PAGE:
The four aids every seeker needs
Sri Aurobindo was unique among spiritual masters in being a perfect synthesis of the East and the West. That gave his teachings a refreshing and contemporary touch, free from any dogma and prejudice. While he was rooted in ancient Indian wisdom, his teachings have a global scope in today’s world. This article by
Ramesh Bijlani is part of a series that celebrates the 150th birth anniversary of Sri Aurobindo, which falls in 2022.
Sri Aurobindo’s Integral Yoga gives every seeker the freedom to carve out her own path. It is a freedom which is easy to welcome but difficult to make good use of. Therefore, most seekers end up looking for any hints whatsoever in his teachings, which may give some clues as to what they are expected to do. One of the well-known hints comes from a chapter on ‘Four aids’ in Sri Aurobindo’s monumental work, The Synthesis of Yoga. The four aids on the path of yoga are: knowledge, personal effort, Guru and time.
Some knowledge of the philosophy of yoga i.e. the techniques that have been used successfully by seekers in the past regarding choosing between right and wrong; and the attitude to life – particularly to success and failure, joy and sorrow and all the ups and downs of life – is helpful. Much of the necessary knowledge is actually within the seeker; it just needs to be awakened. In the words of Sri Aurobindo, “All teaching is a revealing, all becoming is an unfolding.”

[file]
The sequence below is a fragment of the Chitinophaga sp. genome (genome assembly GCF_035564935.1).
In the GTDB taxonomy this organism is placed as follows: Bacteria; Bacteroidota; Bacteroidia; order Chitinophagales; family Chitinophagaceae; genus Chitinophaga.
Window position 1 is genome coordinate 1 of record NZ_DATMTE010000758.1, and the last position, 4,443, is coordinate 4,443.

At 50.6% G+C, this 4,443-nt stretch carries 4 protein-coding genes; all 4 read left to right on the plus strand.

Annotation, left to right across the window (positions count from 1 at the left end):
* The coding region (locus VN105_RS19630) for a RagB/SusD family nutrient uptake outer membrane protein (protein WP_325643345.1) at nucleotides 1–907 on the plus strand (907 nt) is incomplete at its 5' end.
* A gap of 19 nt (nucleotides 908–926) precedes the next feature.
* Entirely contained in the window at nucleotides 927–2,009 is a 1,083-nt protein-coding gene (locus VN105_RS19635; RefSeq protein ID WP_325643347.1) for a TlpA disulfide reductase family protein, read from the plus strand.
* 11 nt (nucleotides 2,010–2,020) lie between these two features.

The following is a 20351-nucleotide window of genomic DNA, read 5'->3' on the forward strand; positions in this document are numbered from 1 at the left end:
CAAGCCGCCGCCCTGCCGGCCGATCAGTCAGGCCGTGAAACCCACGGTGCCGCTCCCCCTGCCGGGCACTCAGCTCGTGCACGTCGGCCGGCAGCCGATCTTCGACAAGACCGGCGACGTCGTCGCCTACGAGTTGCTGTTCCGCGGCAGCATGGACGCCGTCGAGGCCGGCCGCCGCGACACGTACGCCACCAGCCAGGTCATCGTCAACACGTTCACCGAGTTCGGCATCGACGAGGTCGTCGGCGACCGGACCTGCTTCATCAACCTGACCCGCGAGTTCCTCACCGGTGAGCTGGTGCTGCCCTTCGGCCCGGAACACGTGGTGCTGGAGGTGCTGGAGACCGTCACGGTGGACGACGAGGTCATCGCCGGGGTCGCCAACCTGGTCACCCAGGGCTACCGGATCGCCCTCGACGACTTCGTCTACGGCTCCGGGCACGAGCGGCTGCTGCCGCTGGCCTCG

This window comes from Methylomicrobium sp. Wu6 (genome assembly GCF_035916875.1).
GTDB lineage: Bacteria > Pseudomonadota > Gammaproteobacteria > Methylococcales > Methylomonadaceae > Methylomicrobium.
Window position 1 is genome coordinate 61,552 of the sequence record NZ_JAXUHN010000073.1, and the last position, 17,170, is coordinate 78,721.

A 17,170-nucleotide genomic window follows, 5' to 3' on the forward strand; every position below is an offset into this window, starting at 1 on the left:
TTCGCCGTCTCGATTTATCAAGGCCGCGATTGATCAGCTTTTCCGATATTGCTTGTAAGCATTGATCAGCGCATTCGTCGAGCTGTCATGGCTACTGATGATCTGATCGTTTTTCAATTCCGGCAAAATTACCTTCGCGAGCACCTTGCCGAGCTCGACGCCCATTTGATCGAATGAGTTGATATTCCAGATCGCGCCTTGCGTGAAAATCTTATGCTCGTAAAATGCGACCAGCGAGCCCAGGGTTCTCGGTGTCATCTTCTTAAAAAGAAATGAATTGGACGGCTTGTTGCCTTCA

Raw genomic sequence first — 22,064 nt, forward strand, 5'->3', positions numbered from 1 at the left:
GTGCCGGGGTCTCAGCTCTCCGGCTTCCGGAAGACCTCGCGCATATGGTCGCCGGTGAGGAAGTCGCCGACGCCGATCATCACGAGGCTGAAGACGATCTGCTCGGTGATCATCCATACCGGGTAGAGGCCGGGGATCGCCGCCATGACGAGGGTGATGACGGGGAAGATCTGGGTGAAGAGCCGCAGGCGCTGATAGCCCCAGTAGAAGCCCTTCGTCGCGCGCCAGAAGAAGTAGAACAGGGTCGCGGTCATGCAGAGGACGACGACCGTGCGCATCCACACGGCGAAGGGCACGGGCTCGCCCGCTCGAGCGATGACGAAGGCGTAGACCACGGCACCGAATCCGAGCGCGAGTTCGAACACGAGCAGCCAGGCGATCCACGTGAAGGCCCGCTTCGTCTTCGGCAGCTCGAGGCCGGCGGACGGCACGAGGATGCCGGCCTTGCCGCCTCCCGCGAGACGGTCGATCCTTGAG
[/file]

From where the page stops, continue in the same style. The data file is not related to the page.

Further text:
Personal effort should be guided by knowledge. For personal effort, Sri Aurobindo uses the word utsaha (literally, enthusiasm or vigour), which in itself is highly insightful. Having an intense aspiration to make spiritual progress and to be eager to put in all the necessary effort are more important than the exact type of work that the seeker puts in. The seeker “should be able to say in the Biblical phrase, ‘My zeal for the Lord has eaten me up’,” says Sri Aurobindo.
The guru is, in fact, more than an aid. The guru is so essential that, just to set the right example, even those who did not need a guru, adopted one. Even Ram and Krishna had gurus. Guru is the bridge between the Divine and the seeker. It is through the Guru that the Light, Power and Grace of the Divine are channelised to the seeker, without which all the knowledge acquired and the effort put in may merely amount to much activity without achievement.
Finally, time is something that one may forget as a necessary aid. No matter what one does, and how much devotion one has to the guru, spiritual progress is a slow and unsteady process. It is a long journey, for which one lifetime is grossly insufficient. Therefore, one has to patiently let the process take its time. As a couplet by Kabir says, ‘a plant will not grow any faster if we give it too much water; the plant will grow only at the rate at which it is programmed to grow.’
Calling knowledge, effort, guru, and time mere aids is an understatement. As Sri Aurobindo says, progress in yoga “can be best attained by the combined working of [these] four great instruments. The Sadhaka (seeker) who has all these aids is sure of his goal. Even a fall will be for him only a means of rising and death a passage towards fulfilment.”
Ramesh Bijlani, once a professor at AIIMS, New Delhi, is now a spiritual seeker at Sri Aurobindo Ashram – Delhi Branch.
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